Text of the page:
Author Topic: Marriages In Balochs  (Read 2825 times)

0 Members and 1 Guest are viewing this topic.

Offline Perozai R!nd

  • Baloch
  • Creative Baask
  • ***
  • Posts: 2685
  • Karma: 75
    • Baask - The Home Of Balochi Language & Literature
Marriages In Balochs
« on: July 24, 2006, 02:36:27 PM »
Marriages In Balochs

Come, you the red-beaked bird of the wells,
come and I will send you to the land of my beloved,
so you can bring me some news.
I'll give you a beautiful hookah,
to take with you to a house with a beautiful shutter.
Mine is a tall coquettish woman,
whose mother has adorned her hair tastefully.
Be the messenger of my letter of greeting;
the letter covering half my heart's talks, and half my
telling the story of an unlucky, irremediable woman,
whose tears are rolling down her breast,
down her knees.
Mine is a tall coquettish woman,
whose mother has adorned her hair tastefully.
Here is a woman who is cheerless and gloomy to be
away from your stature.
And is more faithful to you than ever before.
Mine is a tall coquettish woman,
whose mother has adorned her hair tastefully.

A piece from a "Zahirook", or the voice of grief.

Wives are selected from among the young girls belonging to the same caste as the mother of the boy to be married, by the boy's mother. The fathers are then informed. (In the past, girls and boys of the same clan would be engaged for each other at birth.) The father informs the family and the old respectable men of this decision, and upon approval, they go to visit the girl's family. After a few visits, the girl's father declares his consent to the boy's family or the elder man who acts as a mediator.
The girl and boy who are to be married, have no right to express their personal views, and at times they are not even told about the matter until before the wedding ceremony, their parents declare their own wishes instead. The marriage age for boys is between 15 to 18, and for girls between 12 to 15. In the ceremony arranged prior to wedding, an elder man who acts as a mediator informs the boy's father of the conditions set out by the father of the girl.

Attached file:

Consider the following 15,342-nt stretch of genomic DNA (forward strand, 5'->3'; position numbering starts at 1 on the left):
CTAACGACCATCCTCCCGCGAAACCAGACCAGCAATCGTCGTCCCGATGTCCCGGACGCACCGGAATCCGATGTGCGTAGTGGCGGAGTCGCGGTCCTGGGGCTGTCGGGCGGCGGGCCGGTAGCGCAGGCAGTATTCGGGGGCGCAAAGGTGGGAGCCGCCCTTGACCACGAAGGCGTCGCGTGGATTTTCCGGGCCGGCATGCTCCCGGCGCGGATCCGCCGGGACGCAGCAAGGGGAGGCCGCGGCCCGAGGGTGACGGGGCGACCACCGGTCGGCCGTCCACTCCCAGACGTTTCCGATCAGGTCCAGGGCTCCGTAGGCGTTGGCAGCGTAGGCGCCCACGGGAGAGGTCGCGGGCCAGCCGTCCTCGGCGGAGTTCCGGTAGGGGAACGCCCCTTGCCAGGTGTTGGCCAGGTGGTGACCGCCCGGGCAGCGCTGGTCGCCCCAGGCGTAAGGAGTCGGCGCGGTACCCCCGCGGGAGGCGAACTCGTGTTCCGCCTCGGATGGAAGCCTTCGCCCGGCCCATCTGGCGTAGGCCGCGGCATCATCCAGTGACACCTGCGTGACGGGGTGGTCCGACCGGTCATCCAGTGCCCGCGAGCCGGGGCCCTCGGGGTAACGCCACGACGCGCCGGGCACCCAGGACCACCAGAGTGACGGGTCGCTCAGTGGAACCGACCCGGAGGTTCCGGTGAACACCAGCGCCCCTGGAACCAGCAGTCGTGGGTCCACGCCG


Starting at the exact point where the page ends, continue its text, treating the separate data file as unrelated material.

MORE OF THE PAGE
After mutual agreement, "Shirbaha" (the cash received by the bride's father on account of the money he has spent on the girl since birth), and "Mehrieh" (the cash or property due to the bride upon marriage) are handed over to the father of the girl.The engagement ceremony is gay and festive with singing and dancing. A woman from the groom's side like his sister or his eldest sister-in-law, carries a suitcase containing the groom's gifts on her head, and signs aloud some songs accompanied by the other women. The wedding may either follow immediately after the engagement, or after a few years awaiting the groom's return from his journey during which he has saved enough money to spend for the wedding ceremony which normally takes a few days (and at times it even lasts as long as fifteen days.) for the upper classes, and only a day or two for the lower castes.

The relatives take part in the ceremony by presenting what they can afford in cash or as gifts. In the past, a few days and nights were spent in dancing, singing and reciting the Baluch epic poems, and listening to the "Pahlavan's" (the poet, and the music player) poems until daybreak. After the wedding is over, the groom is taken to the bride's house in a brand new Toyota, replacing the adorned camel of the past. A new "Loog" is set up beside the house of the bride's father, all made by the groom himself. A woman carrying a "Koran", collyrium and perfumed oil welcomes the groom at his arrival.

Offline YaaGii

  • LiVe 4 NoThiNg DiE 4 SuMThiNg!
  • Seniour Baask
  • ****
  • Posts: 283
  • Karma: 6
  • Life without liberty is like a body without spirit
« Reply #1 on: April 26, 2011, 02:45:27 PM »